(The Telegraph) Suite 201 at Casa Santa Marta is only a shuttle bus ride from the Vaticanâ€™s Synod Hall, but it seems a world away. And in the spartan suite of rooms which he calls home, Pope Francis must be feeling especially cut off from the 252 leading Catholics who took part in his recent Extraordinary Synod.
Under the umbrella theme of â€œThe Pastoral Challenges of the Family in the Context of Evangelisationâ€, the Pope, his bishops and a few selected laypeople have spent the past fortnight discussing some of the thorniest topics in Catholic doctrine: divorce, gay sex, and birth control.
Even in a Church characterised by its supporters as proudly unchanging (and by its critics as stubbornly anachronistic), these are divisive issues. And when the new Pope last year took the unexpected step of sending out a survey to all Catholic parishes, asking the faithful for their views on birth control, abortion and divorce, the findings made uncomfortable reading: the Church was as split between traditionalists and modernisers as the Conservative Party was at its lowest ebb.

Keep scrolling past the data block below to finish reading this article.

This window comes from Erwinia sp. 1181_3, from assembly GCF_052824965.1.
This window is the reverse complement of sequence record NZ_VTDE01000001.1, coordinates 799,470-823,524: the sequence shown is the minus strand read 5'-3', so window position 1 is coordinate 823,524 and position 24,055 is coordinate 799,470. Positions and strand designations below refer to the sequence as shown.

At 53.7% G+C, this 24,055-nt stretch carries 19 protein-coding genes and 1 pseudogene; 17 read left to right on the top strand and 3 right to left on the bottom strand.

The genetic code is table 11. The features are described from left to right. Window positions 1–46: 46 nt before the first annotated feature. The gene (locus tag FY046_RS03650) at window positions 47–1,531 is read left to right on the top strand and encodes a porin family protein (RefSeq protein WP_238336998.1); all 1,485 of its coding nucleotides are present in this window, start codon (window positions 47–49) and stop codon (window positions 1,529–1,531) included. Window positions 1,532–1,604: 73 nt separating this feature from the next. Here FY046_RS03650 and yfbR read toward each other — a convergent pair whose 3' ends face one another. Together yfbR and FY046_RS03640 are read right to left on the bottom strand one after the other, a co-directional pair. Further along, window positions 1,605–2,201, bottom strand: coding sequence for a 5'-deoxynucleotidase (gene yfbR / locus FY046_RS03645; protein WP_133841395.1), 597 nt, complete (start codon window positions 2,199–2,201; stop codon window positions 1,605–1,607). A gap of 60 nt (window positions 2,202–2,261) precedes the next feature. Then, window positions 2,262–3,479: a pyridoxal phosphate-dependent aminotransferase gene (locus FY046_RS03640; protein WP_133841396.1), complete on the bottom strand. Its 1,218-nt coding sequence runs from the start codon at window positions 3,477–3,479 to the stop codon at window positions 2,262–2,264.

The analogy may infuriate those who say that the Church is about eternal truths, not party squabbles. But it conveys the rift that polarises the worldâ€™s 1.2 billion Catholics. The â€œuniversalâ€ Church embraces the Ugandan homophobe and the Manhattan gay rights campaigner; the mother of six who practises the rhythm method and the feminist divorcee on the Pill. [more]